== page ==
Here are the top languages spoken by refugees who arrived in the US in FY2008 – FY2014 (and be sure to note the number speaking ‘minor’ languages):

1 Arabic 91,040

2 Nepali 78,862

3 Sgaw Karen 36,419

4 Somali 34,632

5 Spanish 27,814

6 Chaldean 15,694

7 Burmese 12,248

8 Armenian 12,066

9 Kayah 10,384

10 Other Minor Languages 9,448

Total 328,607

By the way, the US State Department’s Refugee Processing Center previously provided a lot of other very useful information—like what cities refugees were resettled in—which is no longer available to the public.  One more effort to keep this program as secret as they can possibly make it.

Posted in Changing the way we live, Refugee Resettlement Program, Refugee statistics, Where to find information | Tagged: , | 3 Comments »

Fiscal year 2014 wrap-up: Top nationalities admitted to US; top resettlement states

Posted by Ann Corcoran on October 7, 2014

If you are following the refugee resettlement program closely you should occasionally visit the Refugee Processing Center for the data the US State Department is willing to allow the public to see.

They have taken away from public view one data table that we previously found interesting and that was the information on which nationalities were resettled in which city.  That was very useful and they surely still track those numbers but are only available to special people who have a pass code to get in.  Likewise they track the religions of refugees but again only friends of the refugee program are allowed to see those.

Before I get to those useful tables that you can still access, I noticed one more way to keep you in the dark.  One table that you might think would be useful and which I initially directed readers to in my previous post (removed now) is one in which it lists which refugees went to which state, BUT, on closer examination, it is useless!  Why?  Because it only shows the processing country and the US state to which the refugee was resettled.  Processing countries are virtually meaningless!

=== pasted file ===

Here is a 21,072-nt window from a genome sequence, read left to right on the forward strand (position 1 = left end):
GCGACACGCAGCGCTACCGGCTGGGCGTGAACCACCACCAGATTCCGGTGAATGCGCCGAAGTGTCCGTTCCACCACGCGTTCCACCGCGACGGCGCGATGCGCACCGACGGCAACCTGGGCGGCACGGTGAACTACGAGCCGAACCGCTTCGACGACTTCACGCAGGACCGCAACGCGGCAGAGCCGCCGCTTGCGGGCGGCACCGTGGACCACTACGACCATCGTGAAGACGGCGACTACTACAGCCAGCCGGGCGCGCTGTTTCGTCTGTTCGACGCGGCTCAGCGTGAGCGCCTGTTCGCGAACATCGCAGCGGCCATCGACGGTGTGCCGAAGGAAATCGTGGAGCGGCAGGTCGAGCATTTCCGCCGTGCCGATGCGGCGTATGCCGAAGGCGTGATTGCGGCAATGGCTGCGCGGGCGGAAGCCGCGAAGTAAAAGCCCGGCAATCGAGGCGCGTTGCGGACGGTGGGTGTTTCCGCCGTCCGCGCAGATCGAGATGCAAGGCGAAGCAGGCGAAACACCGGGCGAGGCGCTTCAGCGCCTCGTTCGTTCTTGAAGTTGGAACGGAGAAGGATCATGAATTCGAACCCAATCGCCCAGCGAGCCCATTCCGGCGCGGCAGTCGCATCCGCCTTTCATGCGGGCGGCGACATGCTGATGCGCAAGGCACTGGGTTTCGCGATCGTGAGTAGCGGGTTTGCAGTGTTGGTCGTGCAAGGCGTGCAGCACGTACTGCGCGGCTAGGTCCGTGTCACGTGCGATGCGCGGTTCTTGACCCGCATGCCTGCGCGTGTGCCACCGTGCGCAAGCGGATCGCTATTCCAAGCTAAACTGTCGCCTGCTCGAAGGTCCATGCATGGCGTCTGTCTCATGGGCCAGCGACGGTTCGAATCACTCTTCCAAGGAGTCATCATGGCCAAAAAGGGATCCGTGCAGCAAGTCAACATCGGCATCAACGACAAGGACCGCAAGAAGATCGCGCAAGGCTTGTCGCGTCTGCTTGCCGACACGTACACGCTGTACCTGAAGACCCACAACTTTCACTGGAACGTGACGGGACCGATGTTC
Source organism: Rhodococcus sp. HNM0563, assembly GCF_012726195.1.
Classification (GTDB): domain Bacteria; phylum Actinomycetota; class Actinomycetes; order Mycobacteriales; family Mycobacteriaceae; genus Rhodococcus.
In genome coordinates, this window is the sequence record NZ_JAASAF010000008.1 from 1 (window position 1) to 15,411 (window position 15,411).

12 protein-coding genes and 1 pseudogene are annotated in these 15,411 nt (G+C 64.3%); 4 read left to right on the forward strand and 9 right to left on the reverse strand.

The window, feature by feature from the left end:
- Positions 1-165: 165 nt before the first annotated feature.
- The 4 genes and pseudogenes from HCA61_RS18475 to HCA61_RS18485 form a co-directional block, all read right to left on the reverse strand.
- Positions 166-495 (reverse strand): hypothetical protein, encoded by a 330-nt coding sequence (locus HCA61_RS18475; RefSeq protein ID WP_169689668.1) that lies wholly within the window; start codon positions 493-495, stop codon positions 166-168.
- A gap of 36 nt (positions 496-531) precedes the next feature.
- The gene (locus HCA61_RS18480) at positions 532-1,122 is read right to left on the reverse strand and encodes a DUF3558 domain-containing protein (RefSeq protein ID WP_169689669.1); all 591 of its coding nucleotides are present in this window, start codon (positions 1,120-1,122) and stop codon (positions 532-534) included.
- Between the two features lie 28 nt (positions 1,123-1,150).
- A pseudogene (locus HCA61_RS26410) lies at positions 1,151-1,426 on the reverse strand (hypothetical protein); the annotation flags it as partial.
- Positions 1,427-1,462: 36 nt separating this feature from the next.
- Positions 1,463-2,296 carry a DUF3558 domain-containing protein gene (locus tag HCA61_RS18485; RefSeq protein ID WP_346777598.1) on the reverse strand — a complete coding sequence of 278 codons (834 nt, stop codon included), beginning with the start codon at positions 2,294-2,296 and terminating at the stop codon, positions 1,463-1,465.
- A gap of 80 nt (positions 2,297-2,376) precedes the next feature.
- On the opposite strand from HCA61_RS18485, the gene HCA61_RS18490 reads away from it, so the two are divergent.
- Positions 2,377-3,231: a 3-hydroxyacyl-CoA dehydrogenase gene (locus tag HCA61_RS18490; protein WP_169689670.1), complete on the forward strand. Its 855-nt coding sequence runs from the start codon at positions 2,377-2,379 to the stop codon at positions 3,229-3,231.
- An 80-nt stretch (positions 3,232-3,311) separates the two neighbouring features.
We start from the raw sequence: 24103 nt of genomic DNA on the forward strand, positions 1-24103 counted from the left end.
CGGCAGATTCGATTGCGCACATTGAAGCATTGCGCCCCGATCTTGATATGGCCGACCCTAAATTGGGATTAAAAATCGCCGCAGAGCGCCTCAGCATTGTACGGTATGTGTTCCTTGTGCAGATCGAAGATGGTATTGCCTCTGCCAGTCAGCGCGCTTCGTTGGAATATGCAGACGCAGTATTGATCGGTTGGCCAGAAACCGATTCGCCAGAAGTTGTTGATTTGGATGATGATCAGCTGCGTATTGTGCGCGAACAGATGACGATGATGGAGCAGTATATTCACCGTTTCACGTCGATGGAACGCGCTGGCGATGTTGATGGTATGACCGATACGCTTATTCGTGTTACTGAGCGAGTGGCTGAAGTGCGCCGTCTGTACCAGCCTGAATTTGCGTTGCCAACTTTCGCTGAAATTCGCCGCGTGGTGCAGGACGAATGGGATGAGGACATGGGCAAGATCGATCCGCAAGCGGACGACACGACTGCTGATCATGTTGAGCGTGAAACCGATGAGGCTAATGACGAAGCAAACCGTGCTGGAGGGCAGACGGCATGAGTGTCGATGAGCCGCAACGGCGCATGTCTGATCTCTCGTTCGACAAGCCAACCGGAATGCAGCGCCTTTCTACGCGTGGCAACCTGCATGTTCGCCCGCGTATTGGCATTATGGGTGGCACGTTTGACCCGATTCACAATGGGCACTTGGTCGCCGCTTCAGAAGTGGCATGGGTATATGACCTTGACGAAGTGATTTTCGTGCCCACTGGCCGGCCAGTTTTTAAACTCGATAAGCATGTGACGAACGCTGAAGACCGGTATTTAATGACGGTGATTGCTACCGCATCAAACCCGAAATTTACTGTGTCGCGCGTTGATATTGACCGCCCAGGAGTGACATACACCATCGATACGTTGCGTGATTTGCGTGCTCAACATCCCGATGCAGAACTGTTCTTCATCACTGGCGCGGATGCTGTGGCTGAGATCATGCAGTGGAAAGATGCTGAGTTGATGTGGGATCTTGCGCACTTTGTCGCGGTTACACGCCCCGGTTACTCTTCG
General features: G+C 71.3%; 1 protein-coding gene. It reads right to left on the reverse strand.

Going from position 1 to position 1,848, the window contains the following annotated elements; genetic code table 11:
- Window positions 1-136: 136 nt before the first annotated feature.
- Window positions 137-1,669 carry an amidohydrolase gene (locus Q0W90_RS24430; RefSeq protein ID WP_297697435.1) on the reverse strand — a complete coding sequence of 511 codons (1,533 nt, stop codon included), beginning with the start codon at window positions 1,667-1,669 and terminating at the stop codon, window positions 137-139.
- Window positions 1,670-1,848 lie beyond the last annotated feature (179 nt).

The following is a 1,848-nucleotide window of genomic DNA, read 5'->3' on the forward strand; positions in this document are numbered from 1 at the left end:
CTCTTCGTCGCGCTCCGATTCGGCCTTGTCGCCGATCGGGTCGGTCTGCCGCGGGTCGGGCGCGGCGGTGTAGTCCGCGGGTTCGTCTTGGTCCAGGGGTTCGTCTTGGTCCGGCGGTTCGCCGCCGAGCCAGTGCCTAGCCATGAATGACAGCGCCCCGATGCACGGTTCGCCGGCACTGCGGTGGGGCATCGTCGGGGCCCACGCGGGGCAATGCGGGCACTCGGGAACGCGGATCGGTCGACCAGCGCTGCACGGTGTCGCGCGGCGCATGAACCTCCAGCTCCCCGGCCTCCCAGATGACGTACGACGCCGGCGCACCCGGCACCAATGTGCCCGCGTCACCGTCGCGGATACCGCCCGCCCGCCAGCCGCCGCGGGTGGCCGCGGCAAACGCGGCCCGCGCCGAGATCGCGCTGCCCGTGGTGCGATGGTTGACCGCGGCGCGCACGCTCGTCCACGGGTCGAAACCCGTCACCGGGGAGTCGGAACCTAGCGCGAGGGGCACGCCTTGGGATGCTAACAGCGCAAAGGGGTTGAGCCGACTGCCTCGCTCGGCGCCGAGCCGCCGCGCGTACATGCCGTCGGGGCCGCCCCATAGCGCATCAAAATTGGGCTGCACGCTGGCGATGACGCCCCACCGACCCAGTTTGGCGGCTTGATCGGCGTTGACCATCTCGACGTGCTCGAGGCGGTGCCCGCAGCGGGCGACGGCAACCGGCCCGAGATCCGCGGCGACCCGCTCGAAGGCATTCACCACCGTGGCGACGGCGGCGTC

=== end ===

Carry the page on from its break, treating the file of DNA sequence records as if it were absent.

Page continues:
We don’t process refugees directly from Somalia yet we took in 9,000 Somalis in FY 2014 from all over the world apparently.  If you do look at that data table, check out Minnesota to see what I mean—they list no Somalis going to MN last year (2014), but we know they did (see data table from Minnesota listing 977 Somalis arriving there as of August 31), we just don’t know how many were processed in Kenya, in Malta, in Thailand etc.

Political caucus in Minneapolis (men sit on one side, the women on the other). http://refugeeresettlementwatch.wordpress.com/2014/09/07/wnd-more-on-minnesota-somalis-welfare-and-jihad/ Photo: Star Tribune

Go here for all the data tables available to the public, some updated for September 30th, and some, as of this writing, only updated to August 31.  Don’t delay because these soon disappear down a black hole.

Somalis move up to the number three slot for the most number of refugees we resettled in FY2014.